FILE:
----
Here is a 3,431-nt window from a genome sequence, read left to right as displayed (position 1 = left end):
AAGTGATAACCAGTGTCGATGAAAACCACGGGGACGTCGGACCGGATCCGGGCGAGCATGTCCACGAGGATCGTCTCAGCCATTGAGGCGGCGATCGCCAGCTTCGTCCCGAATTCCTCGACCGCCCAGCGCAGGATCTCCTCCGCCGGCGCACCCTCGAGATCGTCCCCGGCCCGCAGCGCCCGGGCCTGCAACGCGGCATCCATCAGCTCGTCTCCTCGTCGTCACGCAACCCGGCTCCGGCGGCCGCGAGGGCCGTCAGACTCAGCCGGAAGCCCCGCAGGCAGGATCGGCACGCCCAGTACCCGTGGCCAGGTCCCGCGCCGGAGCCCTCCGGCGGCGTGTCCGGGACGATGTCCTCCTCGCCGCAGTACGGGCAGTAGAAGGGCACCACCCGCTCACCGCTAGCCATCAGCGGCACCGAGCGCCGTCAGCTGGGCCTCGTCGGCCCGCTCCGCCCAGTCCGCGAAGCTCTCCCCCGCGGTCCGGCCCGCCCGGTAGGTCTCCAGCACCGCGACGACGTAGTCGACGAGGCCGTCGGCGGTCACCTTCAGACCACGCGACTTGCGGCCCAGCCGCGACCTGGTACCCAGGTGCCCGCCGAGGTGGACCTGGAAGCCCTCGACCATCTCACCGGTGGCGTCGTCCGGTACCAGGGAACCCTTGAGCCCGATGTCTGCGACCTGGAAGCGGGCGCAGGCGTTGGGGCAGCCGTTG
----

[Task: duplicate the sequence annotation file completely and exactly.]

Here is a 3,431-nt window from a genome sequence, read left to right as displayed (position 1 = left end):
AAGTGATAACCAGTGTCGATGAAAACCACGGGGACGTCGGACCGGATCCGGGCGAGCATGTCCACGAGGATCGTCTCAGCCATTGAGGCGGCGATCGCCAGCTTCGTCCCGAATTCCTCGACCGCCCAGCGCAGGATCTCCTCCGCCGGCGCACCCTCGAGATCGTCCCCGGCCCGCAGCGCCCGGGCCTGCAACGCGGCATCCATCAGCTCGTCTCCTCGTCGTCACGCAACCCGGCTCCGGCGGCCGCGAGGGCCGTCAGACTCAGCCGGAAGCCCCGCAGGCAGGATCGGCACGCCCAGTACCCGTGGCCAGGTCCCGCGCCGGAGCCCTCCGGCGGCGTGTCCGGGACGATGTCCTCCTCGCCGCAGTACGGGCAGTAGAAGGGCACCACCCGCTCACCGCTAGCCATCAGCGGCACCGAGCGCCGTCAGCTGGGCCTCGTCGGCCCGCTCCGCCCAGTCCGCGAAGCTCTCCCCCGCGGTCCGGCCCGCCCGGTAGGTCTCCAGCACCGCGACGACGTAGTCGACGAGGCCGTCGGCGGTCACCTTCAGACCACGCGACTTGCGGCCCAGCCGCGACCTGGTACCCAGGTGCCCGCCGAGGTGGACCTGGAAGCCCTCGACCATCTCACCGGTGGCGTCGTCCGGTACCAGGGAACCCTTGAGCCCGATGTCTGCGACCTGGAAGCGGGCGCAGGCGTTGGGGCAGCCGTTG